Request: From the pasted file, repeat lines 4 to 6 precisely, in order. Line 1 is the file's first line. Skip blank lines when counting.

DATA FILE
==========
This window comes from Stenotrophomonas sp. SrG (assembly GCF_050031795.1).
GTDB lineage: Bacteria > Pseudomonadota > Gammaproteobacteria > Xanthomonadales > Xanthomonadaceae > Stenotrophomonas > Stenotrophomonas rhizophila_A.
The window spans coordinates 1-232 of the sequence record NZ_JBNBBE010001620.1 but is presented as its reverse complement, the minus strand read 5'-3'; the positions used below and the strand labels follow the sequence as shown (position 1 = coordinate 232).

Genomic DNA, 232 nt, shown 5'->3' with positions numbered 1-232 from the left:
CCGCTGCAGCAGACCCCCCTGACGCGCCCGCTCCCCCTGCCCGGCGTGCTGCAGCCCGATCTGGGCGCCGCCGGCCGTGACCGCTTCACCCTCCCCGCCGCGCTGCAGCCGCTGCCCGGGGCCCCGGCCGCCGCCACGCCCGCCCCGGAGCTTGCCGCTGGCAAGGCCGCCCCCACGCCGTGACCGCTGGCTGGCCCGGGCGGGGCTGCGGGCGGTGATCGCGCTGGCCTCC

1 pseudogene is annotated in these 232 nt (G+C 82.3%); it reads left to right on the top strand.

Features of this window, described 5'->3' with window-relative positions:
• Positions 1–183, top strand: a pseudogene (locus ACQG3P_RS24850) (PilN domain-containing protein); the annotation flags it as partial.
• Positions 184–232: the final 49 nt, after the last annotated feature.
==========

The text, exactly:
Genomic DNA, 232 nt, shown 5'->3' with positions numbered 1-232 from the left:
CCGCTGCAGCAGACCCCCCTGACGCGCCCGCTCCCCCTGCCCGGCGTGCTGCAGCCCGATCTGGGCGCCGCCGGCCGTGACCGCTTCACCCTCCCCGCCGCGCTGCAGCCGCTGCCCGGGGCCCCGGCCGCCGCCACGCCCGCCCCGGAGCTTGCCGCTGGCAAGGCCGCCCCCACGCCGTGACCGCTGGCTGGCCCGGGCGGGGCTGCGGGCGGTGATCGCGCTGGCCTCC

1 pseudogene is annotated in these 232 nt (G+C 82.3%); it reads left to right on the top strand.